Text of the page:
The reconstruction of the arrest of Jozef Chovanec at Charleroi airport that resulted in his death in 2018 is expected at the end of September.
The reconstruction of the events was meant to take place in February but was delayed as a result of the coronavirus crisis, according to Ann Van de Steen, the family’s lawyer.
“We hope that there will be no more postponement and that the reconstruction will be the final piece of the investigation because our client fears that everything will be put on the backburner again,” she told Belga news agency.
A crime scene reconstruction involves determining the sequence of events about what occurred during and after a crime and can provide valuable information to the investigation and future prosecution of a case.
Chovanec, a Slovakian national, was removed from a flight to his homeland in February 2018 when he began behaving erratically and was taken into custody in a police cell in Charleroi airport.
There, he began hitting his head against the cell door, and fought with police when they tried to restrain him. At some point, he lost consciousness and was taken to the nearby Marie Curie hospital, where he died later.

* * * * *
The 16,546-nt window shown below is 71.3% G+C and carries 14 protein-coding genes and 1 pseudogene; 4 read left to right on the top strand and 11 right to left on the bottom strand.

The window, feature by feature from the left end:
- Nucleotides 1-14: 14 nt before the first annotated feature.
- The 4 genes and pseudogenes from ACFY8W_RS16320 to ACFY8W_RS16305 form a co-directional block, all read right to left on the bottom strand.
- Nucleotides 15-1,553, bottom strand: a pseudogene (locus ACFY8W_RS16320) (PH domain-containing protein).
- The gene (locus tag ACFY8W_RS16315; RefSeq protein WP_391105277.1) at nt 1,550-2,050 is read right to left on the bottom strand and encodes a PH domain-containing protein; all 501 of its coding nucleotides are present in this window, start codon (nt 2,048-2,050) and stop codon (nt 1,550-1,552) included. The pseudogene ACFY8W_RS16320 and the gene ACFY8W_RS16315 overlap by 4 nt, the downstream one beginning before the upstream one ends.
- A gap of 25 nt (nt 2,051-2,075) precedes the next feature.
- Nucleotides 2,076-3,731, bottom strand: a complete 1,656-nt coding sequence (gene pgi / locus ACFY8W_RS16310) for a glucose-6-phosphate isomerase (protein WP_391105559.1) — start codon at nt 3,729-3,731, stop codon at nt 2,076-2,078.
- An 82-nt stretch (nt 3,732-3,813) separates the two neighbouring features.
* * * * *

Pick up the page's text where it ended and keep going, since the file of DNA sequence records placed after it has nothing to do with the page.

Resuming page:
An investigation was opened, but according to his widow, Henrieta Chovancová, very little has been done since to make progress in the case.
“The politicians sold a lot of blabber in front of the cameras. Everything would be investigated to the bone, so to speak. Honestly: I don’t believe in it anymore,” she told Het Laatste Nieuws.
Chovancová had previously accused top justice and government officials of attempting to cover up her husband’s death.
After the investigating magistrate had declared an intention of closing the case without action, she later leaked CCTV footage showing the events leading up to the police decision to restrain him, as well as the incident inside the cell itself, clearly showing a heavy-handed police intervention, and one female officer laughing and making a Nazi salute.
At the end of June this year, Belgium‘s interior and justice ministers said that André Desenfants, the second-highest-ranking officer in Belgium’s federal police, would be punished in the ongoing investigation, however, following a challenge in court the punishment was reduced to docking of 10% of his gross salary for two months.